Don’t worry, Mom and Dad. I made sure to put on a helmet and shin pads before I typed up this column.I mean, typing on a computer is about as dangerous as a pillow fight against a stuffed animal, but you just can’t take any chances today.And have no fear, Grandma Betsy. When I go home tomorrow, I’ll be sure to crawl up the stairs. You know how dangerous those elevators can be. I’ve seen ’em in movies.Oh, and don’t complain about me not calling every once in a while. Calling on my cell phone? Do the words “malignant tumor in my brain” mean a wink to you? It’s much safer to communicate this way.Any of that stuff sound ridiculous? Of course it does. But none of that is nearly as preposterous as this doozy of a story coming out of Attleboro, Mass., about 40 miles south of Boston.School administrators — probably reacting to an absurd lawsuit or two — have officially suspended all life-threatening activity such as touch football, tag and walking.Well, maybe not that last one, but it’s currently under advisement at Willett Elementary School in Attleboro.No tag? No touch football? What, are these kids made of glass? I would hate to be a kid at a school with no contact, no competition, no fun. Just because one or two lousy parents whines about their kid being touched — touched, of all things! — by Snot-nose Charlie or Muddy-hands Marge during a harmless playground game.The school, in its formal ruling, banned “any other unsupervised chase game during recess,” afraid that kids could be hurt without anybody watching, which would leave the school or district liable for any such occurrence.According to Willett Elementary School principal Gaylene Heppe, recess time is “when accidents can happen.” Hey, I know exactly what she’s talking about. This one time, at recess, a girl ran up to me and just tapped — tapped! — me on the back. She must have thought I was playing tag, and when she realized I wasn’t in the game, she said, “cootie-brain!” and ran away. This accident was certainly a horrible event that has scarred me for life.It’s not too late to nominate Ms. Heppe as a presidential candidate for 2008, is it? Clearly, this is a lady who’s got her head in the right place!However, I probably shouldn’t single out Heppe for her thoughts; as a matter of fact, it wouldn’t surprise me if those words were placed directly into her mouth by the aforementioned snotty parents who think their kid would drop dead if he or she ate a bug.Some schools around Attleboro reportedly tried to get rid of dodgeball some years back, calling the game “exclusionary and dangerous.”Oh, come on! In the immortal words of Patches O’Houlihan: “If you can dodge a wrench, you can dodge a ball!” (Hey parents, calm down. I’m not actually suggesting the kids start flinging metal tools at one another. It was a joke, now clean up that Starbucks latte you just spilled all over the floor of your minivan).Here’s the thing: While I agree that maybe dodgeball or other games in elementary and middle school aren’t the safest of activities, there’s certainly a lot worse one can do. Bicycles aren’t safe; kids still ride those, right? How about skateboards? Those haven’t been outlawed? When kids play video games, things can get a little edgy: competition heats up, a controller or two goes flying across the room as somebody kicks the Xbox. What if someone pokes out an eye?Fact is, there isn’t much in life that doesn’t have a little danger that goes along with it. Every time you ride in a car, fly on an airplane, eat your food, go to sleep — you can never be perfectly safe. I can’t buy the belief that if kids at Willett Elementary School are shooting baskets, playing four-square, pushing each other on the swings or eating sand, they’re in any less danger than they would be by running around.Kids still play organized football, don’t they? And sure, they get hurt. But they recover, and usually learn a little something from being hurt. They get hurt playing youth sports, they get hurt playing tag — what difference does it make whether anybody’s watching or not?The problem, of course, lies with these parents who think they’ll be around their kids their entire lives. 24/7 surveillance, making sure that if their kid does get hurt, they can be the first ones on the scene. They seem to think if their child’s knee gets scraped, someone had better be there to help him or her within thirty seconds or their lives are at stake.These parents enjoy playing the “What if?” game. What if Johnny gets hurt? What if Johnny is scarred for life because he’s picked last for the football team? What if he gets hit in the face and never wants to play with his friends again? What if my Johnny has no friends? Oh, good heavens, what if my little Johnny, my baby, gets hurt?Uh, Mom, what if you let your kid grow up like a normal human being? Let kids be kids, and put down the phone; your lawyer’s tired of hearing from you.Celeste D’Elia, a Willett parent, said, “I’ve witnessed enough near collisions,” adding that “her son” feels safer because of the rule.Correction, Celeste: You feel safer. And your son misses out on being a kid. Shameful.Aaron is a sophomore who is headed to the Purdue game this weekend. Anybody who’s got any fun ideas for things to do in West Lafayette can contact him at email@example.com.
Mo Farah won the 5,000m gold in Beijing to claim his ‘triple-double’ and further cement his legacy as one of the greats of long-distance running.The 32-year-old Farah secured his second gold of the World Athletics Championships having already triumphed in the 10,000m – the first time back-to-back doubles has been achieved. Farah also claimed the double at the 2012 Olympics, with Saturday’s victory earning him a triple-double and marking out a stunning period of dominance in his dual disciplines.It was a slow race which suited Farah nicely and he was second heading into the final lap. He overtook Caleb Ndiku of Kenya on the home straight and crossed the line for a time of 13:50.38. Ndiku took silver and bronze went to Ethiopia’s Hagos Gebrhiwet.Farah has suffered a difficult season after his coach Alberto Salazar was embroiled in a doping scandal – although there is no suggestion whatsoever that the athlete has any involvement and Salazar denies the allegations.But Farah finishes the IAAF World Championships on a huge high, winning his seventh successive global title. After being called the greatest British sportsman by BBC commentator Brendan Foster, Farah replied: “We had people such as David Beckham and the rest of the guys, we have had so many legends and to be in the same category as them is amazing.If you believe in something you can get there. Do what you can. I never doubt myself. I love the sport, I love what I do and I just want to continue that. Everything comes with obstacles and you just have to get them out of the way.”–Follow Joy Sports on Twitter: @Joy997FM. Our hashtag is #JoySports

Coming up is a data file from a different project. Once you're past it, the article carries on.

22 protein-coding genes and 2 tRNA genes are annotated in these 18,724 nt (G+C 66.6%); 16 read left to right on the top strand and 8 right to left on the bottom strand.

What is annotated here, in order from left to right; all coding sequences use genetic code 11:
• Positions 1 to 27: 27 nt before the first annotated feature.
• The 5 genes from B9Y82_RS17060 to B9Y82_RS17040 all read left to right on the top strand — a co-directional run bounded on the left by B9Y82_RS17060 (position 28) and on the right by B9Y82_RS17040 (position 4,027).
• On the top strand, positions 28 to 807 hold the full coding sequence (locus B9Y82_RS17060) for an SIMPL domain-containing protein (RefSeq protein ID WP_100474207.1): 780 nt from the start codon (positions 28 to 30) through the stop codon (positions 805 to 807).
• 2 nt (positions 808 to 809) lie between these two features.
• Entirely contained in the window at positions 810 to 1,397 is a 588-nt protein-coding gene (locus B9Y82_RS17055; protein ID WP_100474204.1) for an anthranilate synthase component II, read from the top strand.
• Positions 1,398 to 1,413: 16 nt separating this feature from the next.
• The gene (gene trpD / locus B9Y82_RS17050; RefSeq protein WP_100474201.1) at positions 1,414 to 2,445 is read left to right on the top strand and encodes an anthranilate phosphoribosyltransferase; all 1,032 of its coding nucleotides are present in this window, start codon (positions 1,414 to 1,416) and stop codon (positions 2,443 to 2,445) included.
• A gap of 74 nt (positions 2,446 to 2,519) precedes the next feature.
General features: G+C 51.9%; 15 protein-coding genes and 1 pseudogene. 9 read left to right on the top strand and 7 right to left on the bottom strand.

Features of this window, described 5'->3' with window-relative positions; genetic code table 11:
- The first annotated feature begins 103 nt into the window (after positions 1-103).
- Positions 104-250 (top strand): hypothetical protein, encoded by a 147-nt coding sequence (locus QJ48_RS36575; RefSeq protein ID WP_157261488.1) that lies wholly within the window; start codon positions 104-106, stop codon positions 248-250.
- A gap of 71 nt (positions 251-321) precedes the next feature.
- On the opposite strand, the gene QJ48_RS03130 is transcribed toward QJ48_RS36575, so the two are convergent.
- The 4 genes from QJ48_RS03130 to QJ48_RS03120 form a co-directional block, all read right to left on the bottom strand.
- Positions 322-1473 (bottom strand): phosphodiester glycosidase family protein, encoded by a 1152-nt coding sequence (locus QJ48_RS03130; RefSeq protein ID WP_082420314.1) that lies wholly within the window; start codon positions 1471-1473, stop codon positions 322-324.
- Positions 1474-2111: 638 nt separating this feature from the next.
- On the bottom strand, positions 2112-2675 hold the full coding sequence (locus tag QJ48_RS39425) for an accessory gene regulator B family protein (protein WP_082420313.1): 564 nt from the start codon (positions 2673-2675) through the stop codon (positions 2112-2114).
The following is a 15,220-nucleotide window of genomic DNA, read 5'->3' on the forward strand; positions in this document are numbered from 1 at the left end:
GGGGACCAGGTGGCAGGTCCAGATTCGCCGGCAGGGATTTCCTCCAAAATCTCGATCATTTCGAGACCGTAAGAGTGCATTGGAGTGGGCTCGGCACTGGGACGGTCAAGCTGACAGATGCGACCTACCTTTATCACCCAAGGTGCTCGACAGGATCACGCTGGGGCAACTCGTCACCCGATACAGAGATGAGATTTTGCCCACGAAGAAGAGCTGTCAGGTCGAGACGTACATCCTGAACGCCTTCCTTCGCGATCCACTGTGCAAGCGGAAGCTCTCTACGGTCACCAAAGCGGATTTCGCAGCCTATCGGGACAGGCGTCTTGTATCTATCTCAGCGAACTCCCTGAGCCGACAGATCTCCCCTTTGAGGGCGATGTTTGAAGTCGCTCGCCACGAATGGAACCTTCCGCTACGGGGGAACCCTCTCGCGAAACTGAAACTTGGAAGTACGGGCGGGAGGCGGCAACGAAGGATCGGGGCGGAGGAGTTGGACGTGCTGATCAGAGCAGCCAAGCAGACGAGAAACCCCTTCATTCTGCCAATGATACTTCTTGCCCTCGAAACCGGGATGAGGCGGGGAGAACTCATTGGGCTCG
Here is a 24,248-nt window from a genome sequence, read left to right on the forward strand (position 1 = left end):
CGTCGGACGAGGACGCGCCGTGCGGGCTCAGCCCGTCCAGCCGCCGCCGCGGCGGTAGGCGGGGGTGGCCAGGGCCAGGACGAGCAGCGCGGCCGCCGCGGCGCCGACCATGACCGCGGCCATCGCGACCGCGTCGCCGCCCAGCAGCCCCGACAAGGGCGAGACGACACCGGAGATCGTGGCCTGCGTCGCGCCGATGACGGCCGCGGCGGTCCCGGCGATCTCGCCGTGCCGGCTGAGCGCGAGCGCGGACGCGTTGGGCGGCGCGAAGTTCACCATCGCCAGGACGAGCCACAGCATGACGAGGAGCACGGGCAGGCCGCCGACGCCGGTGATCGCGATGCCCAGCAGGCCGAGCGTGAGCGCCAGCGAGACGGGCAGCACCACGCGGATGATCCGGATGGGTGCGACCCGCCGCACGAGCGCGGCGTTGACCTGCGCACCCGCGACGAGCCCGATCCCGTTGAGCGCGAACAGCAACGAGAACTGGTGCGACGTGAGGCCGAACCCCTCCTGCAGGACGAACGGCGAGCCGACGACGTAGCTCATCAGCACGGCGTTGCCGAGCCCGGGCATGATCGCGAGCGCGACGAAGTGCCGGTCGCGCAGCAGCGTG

View this post on Instagram Missing a key cog on their weakest end of the floor in a must-win game is a tough problem to overcome, and while the mid-season additions of Chalmers and Moreira added depth in the back court and up front, the wing position is now a bit sparse. Cournooh and Felipe Baldi-Rossi help to meet the domestic quota requirements, yet apart from Cournooh’s unsustainability high (and entirely anomalous compared to his career to date) 51% three-point shooting on limited attempts, they are marginal players who cannot much help to defend opposing wing players. Despite his good hustle and athleticism, Cournooh is too small, while the slow-footed Baldi-Rossi has no favourable defensive match-up at all. Bologna, then, can be attacked in individual match-ups just as much as they can attack opponents back.Nevertheless, in must-win individual game scenarios, it is often the performance of an individual player alone that can tip the balance. And with their backcourt pairing of Taylor and Punter, Bologna have two good options for doing so. https://images.daznservices.com/di/library/sporting_news/84/ed/mario-chalmers-bologna_1ijepvqnx41m21okijt7lr06k8.jpg?t=-473554319&w=500&quality=80 In the group stages of the 2019 Basketball Champions League, Virtus Bologna pretty much coasted their way through Group D. They won their first seven contests by a combined 92 points, and finished with a 10-4 record, with the four losses coming via a combined eight points. It could so easily have been a 14-0 sweep.In the round of 16, a tied 74-74 first leg against French side Le Mans was quickly rectified with a dominant 23-point win in the second leg. In that game, Bologna took apart the Le Mans defence, and, unusually for them, recorded 25 assists in the game as a team. https://images.daznservices.com/di/library/sporting_news/f4/95/tony-taylor-bcl_1nm0nlb0w6l0y1fqwndww63jk5.jpg?t=-474054511&w=500&quality=80 .@KPJunior_ has been in his 🎒 all season long! Is he the best player of the #BasketballCL?A post shared by Basketball Champions League (@basketballcl) on Jan 17, 2019 at 1:35am PST Sixth in the competition in scoring, Punter’s 15.5 points per game come in a highly dynamic fashion. Athletic and always attacking, his propensity for hitting tough shots bails out many an otherwise stagnant offensive position, and while he could do more work off the ball himself to alleviate the frequency of this stagnancy, Punter does enough when he is with the ball to carry the team through droughts. Herky-jerky in his style and with the ability to create space via his tight handle, Punter has unlimited outside range, a good mid-range game and the speed to push the ball in transition. When in doubt, Bologna turn to Punter.Alongside him at point guard, meanwhile, Taylor averages a highly efficient 11.4 points per game of his own, to go with a team-high 4.4 assists per game. Shooting better from outside than in any prior season of his career, Taylor does it differently to punter, probing the lane, using plenty of spin moves to get into the paint, dropping floaters and using guile rather than explosion. Unfazed by his relative lack of athleticism and size, Taylor attacks the trees in the paint, drops a hanging mid-ranger when pulling up, and is always getting into the paint. And if he is not getting himself into the paint, he is at least getting the ball there. The third leading scorer is power forward Abath M’Baye, whose 11.0 points per game adds a degree of balance to the team. Throughout his professional career, M’Baye has continued to try and prove himself as being an effective and reliable face-up four man, who can shoot from outside or put the ball on the floor and attack the paint. He is still not entirely convincing when working off the dribble, is more scrappy than smooth, does not have the best hands, and can disrupt an already disjointed offensive rhythm with his propensity to always take a dribble or two after every catch. M’Baye’s physical profile however does see him get to the rim and finish over or through opponents, with a long stride and ability to run the floor that adds a transition element to the front court.Alongside him, Brian Qvale is a smooth roll man and paint finisher, constantly slipping open, getting to the rim, creating a dump-off option and finishing with strength. Seven-foot Dejan Kravic is also an offensive option down low, always willing to give two bumps then turn to a short righty hook. YanickMoreira was brought in during the season to be yet another polished weapon inside the arc, pairing a smooth mid-range shot with some post savvy and delicate touch, while on the perimeter, Italian national team mainstay Pietro Aradori has all the craft and pro moves to be a spot-up, post-up, curling, cutting, screening, close-out driving off-ball offensive threat. Not one of those players looks to pass much – they are finishers rather than creators – yet the plus side to having the lowest assist rates in the competition is having also by far the lowest turnover rates in the competition too. Bologna do not pass or swing the ball much, but they get buckets anyway.Defensively, Bologna rank nearer to the middle of the pack. M’Baye is a willing helper, and Kravic makes for quite the internal presence even if he will not step up to the perimeter, but the team as a whole are prone to gambling and over-relying on playing defence with their hands alone. Punter and Aradori in particular are guilty of this, and while NBA veteran Mario Chalmers has been brought in to provide ball pressure in the back court (as does reserve combo guard David Cournooh), Bologna will have to make do tonight and perhaps hereafter without the disruptive defensive presence of forward Kelvin Martin, out for three weeks due to injury. On the BCL season as a whole, Bologna have the lowest assist percentage of any of the 32 teams to make it to the group stages. The only team near their lowly 49.8% mark was the 51.2% mark of the 3-11 Ludwigsburg; the next lowest amongst any of the teams to qualify for the round of 16 was the 57.4% mark recorded by Greek side PAOK. And of the eight teams doing battle in tonight’s second leg of the quarter finals, only Antwerp (58.9%) also rank under the 60% mark. For comparison’s sake, Iberostar Tenerife have a 70.6% mark.This in itself is not a problem, as there is more than one way to achieve in the game of basketball. To use an NBA comparison, for example, the Houston Rockets are one of the best teams in the league, yet they do so with the third-worst assist rate (54.0%) of any of the 30 NBA teams, because of the brilliance in isolation of James Harden. It does however speak to the way Virtus play. Whereas much of the competition ride their depth and multi-positional shooting, Bologna are by contrast heavily reliant on individual talents, and particularly those of Kevin Punter and Tony Taylor.